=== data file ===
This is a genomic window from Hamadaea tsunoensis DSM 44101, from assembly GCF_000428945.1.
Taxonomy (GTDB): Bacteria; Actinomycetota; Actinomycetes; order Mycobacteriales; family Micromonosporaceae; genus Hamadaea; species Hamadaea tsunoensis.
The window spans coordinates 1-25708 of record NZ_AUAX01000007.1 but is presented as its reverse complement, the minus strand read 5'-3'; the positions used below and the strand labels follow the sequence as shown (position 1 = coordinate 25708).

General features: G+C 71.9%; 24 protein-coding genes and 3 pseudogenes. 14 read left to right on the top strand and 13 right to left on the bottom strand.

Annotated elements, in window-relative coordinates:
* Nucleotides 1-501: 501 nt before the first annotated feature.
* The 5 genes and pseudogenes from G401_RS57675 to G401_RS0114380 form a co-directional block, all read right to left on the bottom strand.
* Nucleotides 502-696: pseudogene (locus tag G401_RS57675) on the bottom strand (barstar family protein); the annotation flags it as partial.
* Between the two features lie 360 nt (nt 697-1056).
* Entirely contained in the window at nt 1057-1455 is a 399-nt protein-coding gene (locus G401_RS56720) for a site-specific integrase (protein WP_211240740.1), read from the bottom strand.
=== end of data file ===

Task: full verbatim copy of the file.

This is a genomic window from Hamadaea tsunoensis DSM 44101, from assembly GCF_000428945.1.
Taxonomy (GTDB): Bacteria; Actinomycetota; Actinomycetes; order Mycobacteriales; family Micromonosporaceae; genus Hamadaea; species Hamadaea tsunoensis.
The window spans coordinates 1-25708 of record NZ_AUAX01000007.1 but is presented as its reverse complement, the minus strand read 5'-3'; the positions used below and the strand labels follow the sequence as shown (position 1 = coordinate 25708).

General features: G+C 71.9%; 24 protein-coding genes and 3 pseudogenes. 14 read left to right on the top strand and 13 right to left on the bottom strand.

Annotated elements, in window-relative coordinates:
* Nucleotides 1-501: 501 nt before the first annotated feature.
* The 5 genes and pseudogenes from G401_RS57675 to G401_RS0114380 form a co-directional block, all read right to left on the bottom strand.
* Nucleotides 502-696: pseudogene (locus tag G401_RS57675) on the bottom strand (barstar family protein); the annotation flags it as partial.
* Between the two features lie 360 nt (nt 697-1056).
* Entirely contained in the window at nt 1057-1455 is a 399-nt protein-coding gene (locus G401_RS56720) for a site-specific integrase (protein WP_211240740.1), read from the bottom strand.